For decades institutional investors have been investing in Private Equity because of its attractive long-term performance of double digit returns, low correlation with quoted markets and resilience. For example, as an asset class Private Equity has delivered average returns of 11.0% over the last ten years, with the small buy-out segment being the best performing sector of the market.
Private Equity should not of course be confused with investments of the type made by “Dragons Den” or venture capital investors. Whilst it’s true that both investment types are made into private companies, venture capital investments are made into early stage, normally pre-profit and often pre-revenue businesses. Whilst these businesses have the potential for generating high returns, they also carry a commensurately high risk. Instead, Private Equity investments are made into pre-existing, often long established companies, usually involving the buy-out of one or more shareholders e.g. the founder of the business wishes to retire and sell the company to his or her second tier management team.
Whilst, for many years, it hasn’t been unusual for institutional investors to allocate 5% or more of their assets to Private Equity, it is only relatively recently that high net worth and sophisticated private investors have been attracted to the asset class. Just like the institutions they have been attracted to investing in Private Equity as a way of diversifying their portfolios and accessing the potential for strong returns, something particularly relevant in an era of very low interest rates.
I am particularly interested in a specific subset of the high net worth market, the entrepreneur. Successful entrepreneurs are typically business savvy and highly driven individuals, with a clear vision of what they want to achieve. But for most entrepreneurs there always comes a time to sell their company, whether it be when all their goals are achieved, they want to retire, or someone just offers them a price that’s too good to refuse. So what happens next? Taking a long holiday might come first. But that’s the easy bit! When the suntan has faded there is a real job of work to be done; how to invest the £50m, £100m or more they have realised, which is no small task – albeit there are plenty of advisers on hand to help.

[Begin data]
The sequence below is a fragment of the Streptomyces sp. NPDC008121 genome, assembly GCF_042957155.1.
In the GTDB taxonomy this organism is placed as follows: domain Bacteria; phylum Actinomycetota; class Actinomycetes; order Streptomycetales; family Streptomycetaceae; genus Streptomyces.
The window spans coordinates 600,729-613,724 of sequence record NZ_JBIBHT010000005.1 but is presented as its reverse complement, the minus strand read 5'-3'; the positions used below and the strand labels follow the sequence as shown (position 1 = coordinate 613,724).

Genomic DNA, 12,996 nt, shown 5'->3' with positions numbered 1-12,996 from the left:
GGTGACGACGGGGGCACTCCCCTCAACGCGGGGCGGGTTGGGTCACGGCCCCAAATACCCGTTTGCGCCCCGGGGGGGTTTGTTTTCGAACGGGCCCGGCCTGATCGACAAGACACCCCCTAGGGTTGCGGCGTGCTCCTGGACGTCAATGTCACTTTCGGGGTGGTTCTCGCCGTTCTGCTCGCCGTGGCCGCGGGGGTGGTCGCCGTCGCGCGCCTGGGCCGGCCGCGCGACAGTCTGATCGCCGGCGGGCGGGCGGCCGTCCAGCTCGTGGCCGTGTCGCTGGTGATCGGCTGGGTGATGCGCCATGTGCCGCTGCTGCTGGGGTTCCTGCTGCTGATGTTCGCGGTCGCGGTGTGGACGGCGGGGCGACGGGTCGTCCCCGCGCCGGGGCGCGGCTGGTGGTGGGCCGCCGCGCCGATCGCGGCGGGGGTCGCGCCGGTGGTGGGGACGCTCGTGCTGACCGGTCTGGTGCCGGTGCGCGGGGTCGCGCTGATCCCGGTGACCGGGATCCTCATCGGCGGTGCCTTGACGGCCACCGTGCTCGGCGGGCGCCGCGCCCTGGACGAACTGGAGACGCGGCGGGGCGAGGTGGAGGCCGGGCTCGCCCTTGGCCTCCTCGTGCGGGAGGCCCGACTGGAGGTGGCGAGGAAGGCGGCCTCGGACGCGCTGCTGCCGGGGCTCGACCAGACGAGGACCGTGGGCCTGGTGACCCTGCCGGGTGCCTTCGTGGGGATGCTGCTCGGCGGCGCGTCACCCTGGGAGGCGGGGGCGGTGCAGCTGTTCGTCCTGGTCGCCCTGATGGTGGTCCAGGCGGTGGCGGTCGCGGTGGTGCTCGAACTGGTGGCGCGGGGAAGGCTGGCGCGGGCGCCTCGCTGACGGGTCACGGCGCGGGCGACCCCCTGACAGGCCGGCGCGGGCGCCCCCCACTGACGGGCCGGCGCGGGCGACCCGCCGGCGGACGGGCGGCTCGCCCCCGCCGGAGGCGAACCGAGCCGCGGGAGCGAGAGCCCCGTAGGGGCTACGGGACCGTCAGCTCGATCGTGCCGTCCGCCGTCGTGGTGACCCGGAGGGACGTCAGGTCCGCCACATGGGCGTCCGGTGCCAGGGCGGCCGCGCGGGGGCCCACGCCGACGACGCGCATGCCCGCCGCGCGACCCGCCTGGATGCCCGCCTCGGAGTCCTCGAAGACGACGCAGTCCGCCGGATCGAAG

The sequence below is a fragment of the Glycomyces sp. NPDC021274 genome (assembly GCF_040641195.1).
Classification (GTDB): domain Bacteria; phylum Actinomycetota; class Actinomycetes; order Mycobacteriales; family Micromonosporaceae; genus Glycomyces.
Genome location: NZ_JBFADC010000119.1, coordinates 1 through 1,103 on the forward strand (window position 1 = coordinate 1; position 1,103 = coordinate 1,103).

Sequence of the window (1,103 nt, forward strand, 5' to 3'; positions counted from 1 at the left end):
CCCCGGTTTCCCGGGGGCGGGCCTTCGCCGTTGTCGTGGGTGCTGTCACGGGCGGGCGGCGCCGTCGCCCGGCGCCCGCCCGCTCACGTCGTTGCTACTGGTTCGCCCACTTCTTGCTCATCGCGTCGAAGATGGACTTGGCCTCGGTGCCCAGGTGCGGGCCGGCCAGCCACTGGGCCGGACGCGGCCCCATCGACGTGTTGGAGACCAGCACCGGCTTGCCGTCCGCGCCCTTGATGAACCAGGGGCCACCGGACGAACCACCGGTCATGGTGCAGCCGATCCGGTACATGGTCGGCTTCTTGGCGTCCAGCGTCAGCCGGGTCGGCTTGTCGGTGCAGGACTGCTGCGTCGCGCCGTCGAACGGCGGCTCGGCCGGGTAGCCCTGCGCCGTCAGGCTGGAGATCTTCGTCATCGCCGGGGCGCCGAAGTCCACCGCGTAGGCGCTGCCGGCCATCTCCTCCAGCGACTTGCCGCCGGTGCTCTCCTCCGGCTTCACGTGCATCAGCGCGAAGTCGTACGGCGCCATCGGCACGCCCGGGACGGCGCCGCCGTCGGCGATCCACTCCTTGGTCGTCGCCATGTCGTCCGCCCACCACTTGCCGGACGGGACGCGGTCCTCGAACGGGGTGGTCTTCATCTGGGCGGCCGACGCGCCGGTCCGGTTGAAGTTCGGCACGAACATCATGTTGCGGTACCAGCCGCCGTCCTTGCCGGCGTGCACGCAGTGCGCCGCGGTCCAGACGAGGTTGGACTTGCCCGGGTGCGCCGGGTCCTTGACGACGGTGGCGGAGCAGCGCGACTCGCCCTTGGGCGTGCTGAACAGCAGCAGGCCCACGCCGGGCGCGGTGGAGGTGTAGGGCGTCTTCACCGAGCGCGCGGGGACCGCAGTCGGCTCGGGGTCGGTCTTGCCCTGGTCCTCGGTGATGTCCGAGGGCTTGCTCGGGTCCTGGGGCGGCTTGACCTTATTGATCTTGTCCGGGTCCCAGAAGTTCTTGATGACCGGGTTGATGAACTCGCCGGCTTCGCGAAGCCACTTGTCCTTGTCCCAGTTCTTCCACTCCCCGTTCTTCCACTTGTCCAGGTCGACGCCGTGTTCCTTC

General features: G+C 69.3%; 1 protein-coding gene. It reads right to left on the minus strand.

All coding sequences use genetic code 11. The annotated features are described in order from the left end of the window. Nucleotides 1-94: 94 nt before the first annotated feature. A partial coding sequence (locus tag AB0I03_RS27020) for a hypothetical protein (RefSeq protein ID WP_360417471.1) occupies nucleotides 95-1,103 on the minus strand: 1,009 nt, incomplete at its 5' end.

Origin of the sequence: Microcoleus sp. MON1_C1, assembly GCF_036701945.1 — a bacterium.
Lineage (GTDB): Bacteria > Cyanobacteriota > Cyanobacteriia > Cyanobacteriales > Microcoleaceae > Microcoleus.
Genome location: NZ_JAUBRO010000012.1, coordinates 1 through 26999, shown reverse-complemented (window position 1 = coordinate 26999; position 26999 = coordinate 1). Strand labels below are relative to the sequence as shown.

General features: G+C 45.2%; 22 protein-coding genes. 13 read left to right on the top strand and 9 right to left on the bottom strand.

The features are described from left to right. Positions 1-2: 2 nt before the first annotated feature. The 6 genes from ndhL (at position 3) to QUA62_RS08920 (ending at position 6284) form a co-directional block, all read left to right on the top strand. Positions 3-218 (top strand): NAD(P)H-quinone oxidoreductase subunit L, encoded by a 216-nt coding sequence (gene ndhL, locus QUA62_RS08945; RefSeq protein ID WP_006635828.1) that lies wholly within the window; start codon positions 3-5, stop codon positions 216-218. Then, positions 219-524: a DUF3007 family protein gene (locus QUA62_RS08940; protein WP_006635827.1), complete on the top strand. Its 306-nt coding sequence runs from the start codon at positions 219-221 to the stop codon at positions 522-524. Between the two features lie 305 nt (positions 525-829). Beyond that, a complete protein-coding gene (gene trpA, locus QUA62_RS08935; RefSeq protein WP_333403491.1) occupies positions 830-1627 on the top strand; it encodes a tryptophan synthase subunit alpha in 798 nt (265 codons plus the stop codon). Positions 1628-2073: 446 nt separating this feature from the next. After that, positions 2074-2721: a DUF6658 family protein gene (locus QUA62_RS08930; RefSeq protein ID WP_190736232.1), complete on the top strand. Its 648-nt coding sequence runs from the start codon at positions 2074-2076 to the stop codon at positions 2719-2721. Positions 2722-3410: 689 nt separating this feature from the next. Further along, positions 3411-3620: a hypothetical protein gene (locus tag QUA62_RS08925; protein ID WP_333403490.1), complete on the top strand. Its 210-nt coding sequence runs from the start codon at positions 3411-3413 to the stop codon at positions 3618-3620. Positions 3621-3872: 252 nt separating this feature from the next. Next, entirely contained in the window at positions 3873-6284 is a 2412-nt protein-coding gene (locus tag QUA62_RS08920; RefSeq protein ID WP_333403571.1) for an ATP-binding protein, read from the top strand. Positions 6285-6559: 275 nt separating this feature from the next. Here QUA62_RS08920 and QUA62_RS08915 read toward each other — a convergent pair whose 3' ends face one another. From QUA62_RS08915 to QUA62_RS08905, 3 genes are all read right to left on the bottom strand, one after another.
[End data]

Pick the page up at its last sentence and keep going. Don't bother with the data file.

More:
Investment in property and a portfolio of stocks and bonds will no doubt form part of the solution. But entrepreneurs will often also set aside a “play pot” for investing in small businesses, often taking 100% ownership and becoming actively involved as an angel investor. The problem with this “direct” Private Equity approach is that once you have invested in a few businesses you can soon run out of bandwidth to manage these investments, and you end up with a relatively high concentration of funds invested in perhaps only 3-4 companies. So I think there are some good reasons for entrepreneurs to invest in a Private Equity fund in addition to or in place of “direct” investing:
Private Equity has long been the preserve of the institutional investor, but the attractive returns Private Equity funds offer have put them firmly on the radar as alternative assets to be considered as part of any high net worth and sophisticated investor’s portfolio.